Jermaine Kearse Ready To Become Elite Receiver For Seattle Seahawks
After being signed as an undrafted free agent and only catching three passes in 2012, wide receiver Jermaine Kearse became a regular contributor in the Seattle Seahawks‘ offense last year during their Super Bowl run. The local product out of Lakes High School and the University of Washington caught 22 passes for 346 yards and four touchdowns during the season, including a game-winning touchdown in the season-opener against the Carolina Panthers. But it was his postseason performances, particularly in the NFC Championship and the Super Bowl, that have Kearse pegged as a favorite to become elite for the Seahawks this year. His touchdown catches against the San Francisco 49ers and Denver Broncos were two of the biggest plays of the year for Seattle.
In an offense full of undersized receivers – fellow undrafted free agent Doug Baldwin, Percy Harvin and Paul Richardson – Kearse is one of Russell Wilson‘s biggest targets at 6-foot-1 and 209 pounds. And Kearse is becoming one of Wilson’s favorite targets. After catching seven balls for 134 yards and two touchdowns in three postseason games last year, the wide receiver was one of the more consistent targets throughout training camp for Wilson. He had four receptions for 63 yards and a touchdown in the Seahawks’ third preseason game — usually is as close as it gets to a regular season game — against the Chicago Bears. Seattle’s quarterback has raved about how Kearse is going to do great things in the NFL.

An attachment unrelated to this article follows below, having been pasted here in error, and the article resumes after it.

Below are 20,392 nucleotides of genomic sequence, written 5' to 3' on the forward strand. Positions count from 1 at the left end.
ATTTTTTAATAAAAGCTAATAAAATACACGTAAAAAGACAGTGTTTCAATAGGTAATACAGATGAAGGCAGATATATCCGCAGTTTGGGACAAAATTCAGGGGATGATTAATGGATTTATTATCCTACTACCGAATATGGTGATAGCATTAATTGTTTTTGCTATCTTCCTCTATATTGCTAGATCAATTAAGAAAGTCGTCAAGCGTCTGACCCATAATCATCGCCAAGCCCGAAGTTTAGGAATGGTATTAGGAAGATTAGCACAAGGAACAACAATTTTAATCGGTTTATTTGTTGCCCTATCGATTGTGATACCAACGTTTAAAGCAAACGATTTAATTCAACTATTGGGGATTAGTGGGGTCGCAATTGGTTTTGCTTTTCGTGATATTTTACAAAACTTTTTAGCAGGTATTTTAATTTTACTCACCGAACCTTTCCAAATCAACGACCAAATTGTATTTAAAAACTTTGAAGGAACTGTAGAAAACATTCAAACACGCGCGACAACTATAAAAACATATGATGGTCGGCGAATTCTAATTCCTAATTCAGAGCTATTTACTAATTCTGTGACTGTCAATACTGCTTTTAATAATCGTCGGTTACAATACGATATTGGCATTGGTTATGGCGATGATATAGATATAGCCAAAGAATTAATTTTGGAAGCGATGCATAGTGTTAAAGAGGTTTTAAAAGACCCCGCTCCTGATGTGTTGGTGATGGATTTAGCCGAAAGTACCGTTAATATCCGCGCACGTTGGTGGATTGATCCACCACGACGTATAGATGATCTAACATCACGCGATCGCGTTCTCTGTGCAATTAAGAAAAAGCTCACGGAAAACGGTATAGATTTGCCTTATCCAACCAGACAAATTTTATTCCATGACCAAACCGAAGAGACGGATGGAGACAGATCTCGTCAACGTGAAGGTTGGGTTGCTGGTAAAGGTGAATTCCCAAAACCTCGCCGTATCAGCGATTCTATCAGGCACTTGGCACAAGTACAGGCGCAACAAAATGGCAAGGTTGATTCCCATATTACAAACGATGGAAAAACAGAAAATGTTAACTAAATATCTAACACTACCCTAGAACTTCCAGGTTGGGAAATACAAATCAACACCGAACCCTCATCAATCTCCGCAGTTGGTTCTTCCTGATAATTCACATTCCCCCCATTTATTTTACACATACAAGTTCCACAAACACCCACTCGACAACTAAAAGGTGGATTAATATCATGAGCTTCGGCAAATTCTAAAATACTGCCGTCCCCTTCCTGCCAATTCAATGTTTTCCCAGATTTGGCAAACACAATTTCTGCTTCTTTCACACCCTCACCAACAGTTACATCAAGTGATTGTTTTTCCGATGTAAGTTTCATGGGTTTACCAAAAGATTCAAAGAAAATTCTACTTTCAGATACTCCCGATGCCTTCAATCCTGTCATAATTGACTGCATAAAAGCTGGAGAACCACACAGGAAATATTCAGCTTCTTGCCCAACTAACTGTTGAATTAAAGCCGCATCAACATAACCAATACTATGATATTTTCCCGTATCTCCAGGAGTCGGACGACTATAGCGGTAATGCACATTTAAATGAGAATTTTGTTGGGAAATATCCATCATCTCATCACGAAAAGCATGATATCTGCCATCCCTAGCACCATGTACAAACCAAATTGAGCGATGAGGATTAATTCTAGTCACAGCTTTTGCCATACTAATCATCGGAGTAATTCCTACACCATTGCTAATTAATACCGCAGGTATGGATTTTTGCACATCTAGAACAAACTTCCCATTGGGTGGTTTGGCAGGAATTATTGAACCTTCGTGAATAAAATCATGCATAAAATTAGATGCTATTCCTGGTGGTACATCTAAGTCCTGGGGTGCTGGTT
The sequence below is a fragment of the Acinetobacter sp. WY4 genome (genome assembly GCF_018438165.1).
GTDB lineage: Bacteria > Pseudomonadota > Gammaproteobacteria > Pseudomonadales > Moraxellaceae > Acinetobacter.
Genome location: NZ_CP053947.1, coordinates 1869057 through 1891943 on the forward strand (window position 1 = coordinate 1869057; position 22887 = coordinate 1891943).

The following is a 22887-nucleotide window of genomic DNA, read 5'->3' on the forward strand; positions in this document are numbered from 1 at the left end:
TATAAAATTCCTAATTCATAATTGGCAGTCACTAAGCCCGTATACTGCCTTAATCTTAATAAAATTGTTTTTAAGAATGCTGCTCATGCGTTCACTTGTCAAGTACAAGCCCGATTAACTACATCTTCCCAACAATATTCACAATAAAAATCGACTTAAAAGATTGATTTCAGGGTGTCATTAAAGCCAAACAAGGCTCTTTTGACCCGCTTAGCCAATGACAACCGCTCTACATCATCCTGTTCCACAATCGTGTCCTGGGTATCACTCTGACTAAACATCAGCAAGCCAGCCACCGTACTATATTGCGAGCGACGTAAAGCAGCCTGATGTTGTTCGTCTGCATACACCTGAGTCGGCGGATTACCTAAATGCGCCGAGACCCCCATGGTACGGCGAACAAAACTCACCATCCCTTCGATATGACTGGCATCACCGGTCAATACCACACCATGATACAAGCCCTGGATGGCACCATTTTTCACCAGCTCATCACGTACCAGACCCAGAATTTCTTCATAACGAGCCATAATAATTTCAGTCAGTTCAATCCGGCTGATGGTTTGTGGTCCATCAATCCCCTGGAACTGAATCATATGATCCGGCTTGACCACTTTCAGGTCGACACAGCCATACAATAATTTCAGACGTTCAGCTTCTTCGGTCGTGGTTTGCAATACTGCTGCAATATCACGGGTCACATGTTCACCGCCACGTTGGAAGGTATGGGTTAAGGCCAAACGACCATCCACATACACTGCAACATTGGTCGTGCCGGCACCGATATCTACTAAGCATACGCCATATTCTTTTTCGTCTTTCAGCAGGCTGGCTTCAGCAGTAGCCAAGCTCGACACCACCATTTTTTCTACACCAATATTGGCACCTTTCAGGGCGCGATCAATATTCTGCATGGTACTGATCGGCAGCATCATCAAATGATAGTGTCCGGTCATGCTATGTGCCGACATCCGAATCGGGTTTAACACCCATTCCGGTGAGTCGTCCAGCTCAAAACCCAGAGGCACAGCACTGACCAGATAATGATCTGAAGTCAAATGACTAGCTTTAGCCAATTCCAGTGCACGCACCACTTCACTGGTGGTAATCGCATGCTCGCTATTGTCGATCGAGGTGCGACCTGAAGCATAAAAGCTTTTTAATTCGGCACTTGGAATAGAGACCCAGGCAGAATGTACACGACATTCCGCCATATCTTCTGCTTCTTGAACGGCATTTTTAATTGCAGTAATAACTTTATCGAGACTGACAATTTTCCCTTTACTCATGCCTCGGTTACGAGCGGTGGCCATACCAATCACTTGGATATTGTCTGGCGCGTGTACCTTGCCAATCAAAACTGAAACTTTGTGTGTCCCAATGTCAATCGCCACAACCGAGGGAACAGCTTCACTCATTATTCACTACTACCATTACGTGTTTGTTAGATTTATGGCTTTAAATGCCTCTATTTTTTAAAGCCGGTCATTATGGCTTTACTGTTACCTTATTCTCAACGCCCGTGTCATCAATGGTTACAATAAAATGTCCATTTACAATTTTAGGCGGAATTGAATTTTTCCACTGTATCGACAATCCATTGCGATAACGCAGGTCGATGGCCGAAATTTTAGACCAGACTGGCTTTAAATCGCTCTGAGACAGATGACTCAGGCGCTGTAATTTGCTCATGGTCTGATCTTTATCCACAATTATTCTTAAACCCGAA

Kearse possesses great hands and a knack for making big plays in big moments. If there is a clutch situation, he is usually involved. Kearse also has underrated speed and great leaping ability, which is why he is one of Wilson’s favorite deep targets. Additionally, this is the last year in Kearse’s contract before he becomes a restricted free agent in 2015. That means he’ll be motivated to have a great season for a team that hopefully will re-sign him.
Kearse is ready to take another step forward this year, and he should find himself in favorable matchups with Harvin and Baldwin attracting the most attention in Seattle’s receiving corps. Wilson will certainly be looking his direction if the Seahawks need a big play. With a run-first mentality, Seattle’s offense won’t allow Kearse to put up crazy numbers, but he has the potential to become an elite receiver in the league from an impact standpoint. If he keeps making plays in clutch situations, Kearse will find himself having his hands on the ball more and more.
No doubt, Kearse is one of the Seahawks’ most improved players over the past two seasons, but will he take the next step and become elite? He has the potential. At the very least, it’s reasonable to expect Kearse to lead the team in touchdown receptions.